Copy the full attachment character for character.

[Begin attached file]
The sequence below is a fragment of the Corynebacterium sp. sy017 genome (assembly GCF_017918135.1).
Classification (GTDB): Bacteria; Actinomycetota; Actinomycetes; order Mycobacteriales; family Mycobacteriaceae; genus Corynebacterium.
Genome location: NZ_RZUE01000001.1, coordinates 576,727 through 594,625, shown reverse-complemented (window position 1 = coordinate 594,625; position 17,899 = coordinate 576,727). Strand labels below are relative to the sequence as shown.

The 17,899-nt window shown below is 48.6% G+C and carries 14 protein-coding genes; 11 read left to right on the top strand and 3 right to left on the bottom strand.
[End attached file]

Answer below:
The sequence below is a fragment of the Corynebacterium sp. sy017 genome (assembly GCF_017918135.1).
Classification (GTDB): Bacteria; Actinomycetota; Actinomycetes; order Mycobacteriales; family Mycobacteriaceae; genus Corynebacterium.
Genome location: NZ_RZUE01000001.1, coordinates 576,727 through 594,625, shown reverse-complemented (window position 1 = coordinate 594,625; position 17,899 = coordinate 576,727). Strand labels below are relative to the sequence as shown.

The 17,899-nt window shown below is 48.6% G+C and carries 14 protein-coding genes; 11 read left to right on the top strand and 3 right to left on the bottom strand.